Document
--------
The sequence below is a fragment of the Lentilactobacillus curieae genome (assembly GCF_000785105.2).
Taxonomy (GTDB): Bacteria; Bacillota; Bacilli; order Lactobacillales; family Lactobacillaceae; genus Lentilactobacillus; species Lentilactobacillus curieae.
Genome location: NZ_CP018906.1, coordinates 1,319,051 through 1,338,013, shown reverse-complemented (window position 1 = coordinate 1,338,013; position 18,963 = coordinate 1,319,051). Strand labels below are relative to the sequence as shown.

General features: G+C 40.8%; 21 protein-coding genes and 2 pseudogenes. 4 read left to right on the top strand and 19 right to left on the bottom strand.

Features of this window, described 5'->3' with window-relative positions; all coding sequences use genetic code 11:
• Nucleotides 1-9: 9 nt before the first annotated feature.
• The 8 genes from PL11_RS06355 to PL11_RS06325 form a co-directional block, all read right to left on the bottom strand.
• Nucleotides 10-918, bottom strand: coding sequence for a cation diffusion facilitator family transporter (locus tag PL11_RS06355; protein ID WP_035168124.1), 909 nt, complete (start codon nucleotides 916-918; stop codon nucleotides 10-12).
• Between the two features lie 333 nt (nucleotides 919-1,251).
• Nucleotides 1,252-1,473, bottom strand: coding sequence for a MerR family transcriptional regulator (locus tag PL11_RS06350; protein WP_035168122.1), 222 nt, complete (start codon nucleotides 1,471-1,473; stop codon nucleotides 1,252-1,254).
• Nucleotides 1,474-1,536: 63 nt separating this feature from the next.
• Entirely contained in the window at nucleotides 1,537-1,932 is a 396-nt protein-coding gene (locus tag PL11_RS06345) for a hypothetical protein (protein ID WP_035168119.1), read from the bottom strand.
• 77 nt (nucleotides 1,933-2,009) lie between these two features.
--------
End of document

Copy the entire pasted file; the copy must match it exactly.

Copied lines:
The sequence below is a fragment of the Lentilactobacillus curieae genome (assembly GCF_000785105.2).
Taxonomy (GTDB): Bacteria; Bacillota; Bacilli; order Lactobacillales; family Lactobacillaceae; genus Lentilactobacillus; species Lentilactobacillus curieae.
Genome location: NZ_CP018906.1, coordinates 1,319,051 through 1,338,013, shown reverse-complemented (window position 1 = coordinate 1,338,013; position 18,963 = coordinate 1,319,051). Strand labels below are relative to the sequence as shown.

General features: G+C 40.8%; 21 protein-coding genes and 2 pseudogenes. 4 read left to right on the top strand and 19 right to left on the bottom strand.

Features of this window, described 5'->3' with window-relative positions; all coding sequences use genetic code 11:
• Nucleotides 1-9: 9 nt before the first annotated feature.
• The 8 genes from PL11_RS06355 to PL11_RS06325 form a co-directional block, all read right to left on the bottom strand.
• Nucleotides 10-918, bottom strand: coding sequence for a cation diffusion facilitator family transporter (locus tag PL11_RS06355; protein ID WP_035168124.1), 909 nt, complete (start codon nucleotides 916-918; stop codon nucleotides 10-12).
• Between the two features lie 333 nt (nucleotides 919-1,251).
• Nucleotides 1,252-1,473, bottom strand: coding sequence for a MerR family transcriptional regulator (locus tag PL11_RS06350; protein WP_035168122.1), 222 nt, complete (start codon nucleotides 1,471-1,473; stop codon nucleotides 1,252-1,254).
• Nucleotides 1,474-1,536: 63 nt separating this feature from the next.
• Entirely contained in the window at nucleotides 1,537-1,932 is a 396-nt protein-coding gene (locus tag PL11_RS06345) for a hypothetical protein (protein ID WP_035168119.1), read from the bottom strand.
• 77 nt (nucleotides 1,933-2,009) lie between these two features.